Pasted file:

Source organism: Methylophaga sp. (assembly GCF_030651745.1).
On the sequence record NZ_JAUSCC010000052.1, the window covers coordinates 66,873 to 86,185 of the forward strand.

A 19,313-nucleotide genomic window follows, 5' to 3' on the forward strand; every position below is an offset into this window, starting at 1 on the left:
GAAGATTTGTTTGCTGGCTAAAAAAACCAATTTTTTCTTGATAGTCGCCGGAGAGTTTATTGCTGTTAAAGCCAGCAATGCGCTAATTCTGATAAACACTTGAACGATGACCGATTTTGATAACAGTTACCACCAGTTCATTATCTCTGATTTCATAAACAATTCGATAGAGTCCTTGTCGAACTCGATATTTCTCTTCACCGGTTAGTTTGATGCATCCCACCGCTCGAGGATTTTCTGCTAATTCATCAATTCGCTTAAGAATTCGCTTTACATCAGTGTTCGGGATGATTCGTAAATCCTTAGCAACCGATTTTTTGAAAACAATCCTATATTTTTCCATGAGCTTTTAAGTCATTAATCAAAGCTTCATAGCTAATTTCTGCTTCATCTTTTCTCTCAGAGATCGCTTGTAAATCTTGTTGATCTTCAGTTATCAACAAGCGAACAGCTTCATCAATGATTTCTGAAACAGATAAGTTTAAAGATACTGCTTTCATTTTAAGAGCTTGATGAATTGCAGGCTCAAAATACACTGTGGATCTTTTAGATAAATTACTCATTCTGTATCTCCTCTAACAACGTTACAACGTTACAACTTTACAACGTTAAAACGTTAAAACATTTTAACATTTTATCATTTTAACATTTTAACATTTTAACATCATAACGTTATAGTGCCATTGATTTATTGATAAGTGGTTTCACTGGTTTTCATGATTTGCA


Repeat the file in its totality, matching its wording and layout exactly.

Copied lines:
Source organism: Methylophaga sp. (assembly GCF_030651745.1).
On the sequence record NZ_JAUSCC010000052.1, the window covers coordinates 66,873 to 86,185 of the forward strand.

A 19,313-nucleotide genomic window follows, 5' to 3' on the forward strand; every position below is an offset into this window, starting at 1 on the left:
GAAGATTTGTTTGCTGGCTAAAAAAACCAATTTTTTCTTGATAGTCGCCGGAGAGTTTATTGCTGTTAAAGCCAGCAATGCGCTAATTCTGATAAACACTTGAACGATGACCGATTTTGATAACAGTTACCACCAGTTCATTATCTCTGATTTCATAAACAATTCGATAGAGTCCTTGTCGAACTCGATATTTCTCTTCACCGGTTAGTTTGATGCATCCCACCGCTCGAGGATTTTCTGCTAATTCATCAATTCGCTTAAGAATTCGCTTTACATCAGTGTTCGGGATGATTCGTAAATCCTTAGCAACCGATTTTTTGAAAACAATCCTATATTTTTCCATGAGCTTTTAAGTCATTAATCAAAGCTTCATAGCTAATTTCTGCTTCATCTTTTCTCTCAGAGATCGCTTGTAAATCTTGTTGATCTTCAGTTATCAACAAGCGAACAGCTTCATCAATGATTTCTGAAACAGATAAGTTTAAAGATACTGCTTTCATTTTAAGAGCTTGATGAATTGCAGGCTCAAAATACACTGTGGATCTTTTAGATAAATTACTCATTCTGTATCTCCTCTAACAACGTTACAACGTTACAACTTTACAACGTTAAAACGTTAAAACATTTTAACATTTTATCATTTTAACATTTTAACATTTTAACATCATAACGTTATAGTGCCATTGATTTATTGATAAGTGGTTTCACTGGTTTTCATGATTTGCA